One unpleasant aspect of uber was related to me by my daughter. She was trying to get to a Halloween party and called uber. The driver subsequently canceled the trip because he found a higher bid. She kept arranging rides and getting canceled by higher bids. Apparently Halloween is a busy night for uber.

    As she explained it, an uber driver can back out of the deal if they get a higher bid, and the fares offered are posted in real time. I'm not sure I like a system where the service provider can just back out of the deal at the last minute because a better price came along. Who conducts business like that? "I'll be there in 15 minutes unless a better offer comes along." Nice to know if you have a plane to catch.

    BTW, uber was working with state regulators in anticipation of starting up service in NV when they suddenly just sidestepped the process and opened for business. Apparently flip flopping on deals is a company policy.

    1. That is not how Uber works, at least in Chicago. Fares do vary to meet demand during peak hours, however the customer is warned before calling the cab about the higher fare. Then it's entirely the customer 's decision to pay or to wait.

  4. I like Uber.

    But such bigger fish to fry.

    Does someone really need to go to college for four years, and then law school for three years and then get licensed to practice law?


    Why is there such bashing of taxi drivers, but such silence on lawyers?

    1. So you're as good as a lawyer, oh? Let's assume that. Let's also assume your wife was in Driver Dan's car she hired using Uber. She was chatting with Driver Dan and tapped him on the shoulder and tried to hand him a picture of your kids while he was driving. Proximately Driver Dan hit a minivan and killed a kid in it. Driver Dan admits hitting the van but says your wife physically distracted him by shoving his shoulder and causing him to take his eyes of the road. Minivan Mom's insurance company, mom also seriously injured, sues Driver Dan, your wife, and Uber for negligence seeking $5 million in compensatory damages. Driver Dan had only $25,000 in coverage under a state minimum policy and recently declared bankruptcy due to gambling debts. Driver Dan's insurance company files a cross claim against your wife for negligence seeking indemnification for any damages awarded to minivan mom. Uber files a motion to dismiss the suit against it because it had legal control over you or the driver and had no legal relationship in the carriage for hire or with your wife. What is the likely outcome in the suit against your wife? Uber motion to dismiss? Assume this happens under Nevada law and the insurance coverage you have today.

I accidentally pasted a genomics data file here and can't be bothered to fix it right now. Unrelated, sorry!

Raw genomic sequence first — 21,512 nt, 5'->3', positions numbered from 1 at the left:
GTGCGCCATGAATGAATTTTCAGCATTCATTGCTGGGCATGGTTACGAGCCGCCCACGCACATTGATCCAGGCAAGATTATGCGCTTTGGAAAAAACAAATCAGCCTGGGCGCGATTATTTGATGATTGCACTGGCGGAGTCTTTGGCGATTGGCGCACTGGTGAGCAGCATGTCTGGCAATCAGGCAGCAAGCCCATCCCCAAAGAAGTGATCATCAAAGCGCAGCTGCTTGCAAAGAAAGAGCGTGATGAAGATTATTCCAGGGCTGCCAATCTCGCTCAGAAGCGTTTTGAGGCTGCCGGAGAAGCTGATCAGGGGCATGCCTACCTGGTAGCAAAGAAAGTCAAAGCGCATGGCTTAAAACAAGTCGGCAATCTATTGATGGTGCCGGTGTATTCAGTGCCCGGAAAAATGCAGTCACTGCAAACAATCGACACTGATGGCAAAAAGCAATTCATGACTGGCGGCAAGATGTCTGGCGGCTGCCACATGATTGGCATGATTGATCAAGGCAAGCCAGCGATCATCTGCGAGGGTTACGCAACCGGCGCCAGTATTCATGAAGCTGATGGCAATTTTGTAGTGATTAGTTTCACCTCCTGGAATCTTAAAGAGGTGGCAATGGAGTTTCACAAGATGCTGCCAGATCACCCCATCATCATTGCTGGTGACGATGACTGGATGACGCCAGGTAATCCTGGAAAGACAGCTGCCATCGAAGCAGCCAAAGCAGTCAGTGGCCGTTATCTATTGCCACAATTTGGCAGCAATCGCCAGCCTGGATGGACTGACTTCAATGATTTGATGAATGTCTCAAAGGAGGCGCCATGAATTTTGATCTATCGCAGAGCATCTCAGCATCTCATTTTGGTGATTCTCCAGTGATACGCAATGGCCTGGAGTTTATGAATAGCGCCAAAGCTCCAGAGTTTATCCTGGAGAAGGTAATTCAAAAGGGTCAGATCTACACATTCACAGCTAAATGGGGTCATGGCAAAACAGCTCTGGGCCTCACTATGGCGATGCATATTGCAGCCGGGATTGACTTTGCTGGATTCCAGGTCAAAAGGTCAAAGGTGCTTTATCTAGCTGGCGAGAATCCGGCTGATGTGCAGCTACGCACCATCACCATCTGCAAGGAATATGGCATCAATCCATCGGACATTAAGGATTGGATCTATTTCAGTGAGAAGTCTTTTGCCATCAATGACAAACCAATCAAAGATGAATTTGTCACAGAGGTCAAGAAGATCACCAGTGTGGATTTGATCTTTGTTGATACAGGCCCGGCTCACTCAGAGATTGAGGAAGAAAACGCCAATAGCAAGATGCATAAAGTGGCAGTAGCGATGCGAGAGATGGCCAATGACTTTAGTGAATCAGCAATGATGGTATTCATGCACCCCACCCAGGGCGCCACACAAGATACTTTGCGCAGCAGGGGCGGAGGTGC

Now assume, Driver Dan's insurance lapsed. Outcome?

      What advice would you provide your wife?

    2. Anon--
      Sounds like a situation solved by no-fault insurance or common sense binding arbitration...
      Having expensive lawyers on all sides accoplishes what?

    3. In California, a Lawyer is not required to get any education. They merely have to pass the bar.

  5. Fun indeed.

    "The companies [like Uber and Airnb] help people sell rides in cars and rent stays in homes; they deserve no more credit for promoting a skill learned in preschool than Marriott or taxi companies."

    And what do these preschool ideas actually offer?

    "But here's one thing they do love to share: risk. Uber grew by heaping it on many drivers, asking them to push damage claims through their personal insurance companies while knowing that those companies did not cover commercial activity."

    See cnbc.

  6. Judge orders Uber to cease all operations in Spain

  7. Just wondering ,could he have dropped the H from Huber and changed it to Uber? I do a bit of lineage research, I always have to ask? Thanks.